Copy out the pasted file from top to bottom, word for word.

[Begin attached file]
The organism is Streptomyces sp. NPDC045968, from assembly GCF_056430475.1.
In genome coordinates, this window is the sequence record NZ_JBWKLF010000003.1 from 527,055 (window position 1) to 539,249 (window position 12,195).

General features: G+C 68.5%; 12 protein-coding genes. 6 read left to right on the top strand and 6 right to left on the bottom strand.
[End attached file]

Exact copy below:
The organism is Streptomyces sp. NPDC045968, from assembly GCF_056430475.1.
In genome coordinates, this window is the sequence record NZ_JBWKLF010000003.1 from 527,055 (window position 1) to 539,249 (window position 12,195).

General features: G+C 68.5%; 12 protein-coding genes. 6 read left to right on the top strand and 6 right to left on the bottom strand.